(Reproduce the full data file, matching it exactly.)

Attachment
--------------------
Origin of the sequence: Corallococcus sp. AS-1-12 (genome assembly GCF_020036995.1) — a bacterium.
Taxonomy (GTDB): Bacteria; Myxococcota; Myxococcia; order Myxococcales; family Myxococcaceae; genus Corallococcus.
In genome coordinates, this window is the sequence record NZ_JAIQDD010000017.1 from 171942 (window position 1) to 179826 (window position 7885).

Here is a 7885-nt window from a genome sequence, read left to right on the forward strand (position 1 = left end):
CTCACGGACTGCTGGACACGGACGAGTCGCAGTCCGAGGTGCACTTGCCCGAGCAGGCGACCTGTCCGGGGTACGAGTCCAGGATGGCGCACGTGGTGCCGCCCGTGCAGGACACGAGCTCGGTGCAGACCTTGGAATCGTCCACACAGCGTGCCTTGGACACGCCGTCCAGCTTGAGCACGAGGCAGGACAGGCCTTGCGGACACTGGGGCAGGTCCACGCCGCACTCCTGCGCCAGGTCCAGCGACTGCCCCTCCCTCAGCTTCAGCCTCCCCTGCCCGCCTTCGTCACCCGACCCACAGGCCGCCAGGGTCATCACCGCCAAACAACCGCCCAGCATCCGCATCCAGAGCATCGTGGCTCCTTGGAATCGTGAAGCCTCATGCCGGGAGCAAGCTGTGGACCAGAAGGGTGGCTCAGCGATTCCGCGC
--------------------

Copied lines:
Origin of the sequence: Corallococcus sp. AS-1-12 (genome assembly GCF_020036995.1) — a bacterium.
Taxonomy (GTDB): Bacteria; Myxococcota; Myxococcia; order Myxococcales; family Myxococcaceae; genus Corallococcus.
In genome coordinates, this window is the sequence record NZ_JAIQDD010000017.1 from 171942 (window position 1) to 179826 (window position 7885).

Here is a 7885-nt window from a genome sequence, read left to right on the forward strand (position 1 = left end):
CTCACGGACTGCTGGACACGGACGAGTCGCAGTCCGAGGTGCACTTGCCCGAGCAGGCGACCTGTCCGGGGTACGAGTCCAGGATGGCGCACGTGGTGCCGCCCGTGCAGGACACGAGCTCGGTGCAGACCTTGGAATCGTCCACACAGCGTGCCTTGGACACGCCGTCCAGCTTGAGCACGAGGCAGGACAGGCCTTGCGGACACTGGGGCAGGTCCACGCCGCACTCCTGCGCCAGGTCCAGCGACTGCCCCTCCCTCAGCTTCAGCCTCCCCTGCCCGCCTTCGTCACCCGACCCACAGGCCGCCAGGGTCATCACCGCCAAACAACCGCCCAGCATCCGCATCCAGAGCATCGTGGCTCCTTGGAATCGTGAAGCCTCATGCCGGGAGCAAGCTGTGGACCAGAAGGGTGGCTCAGCGATTCCGCGC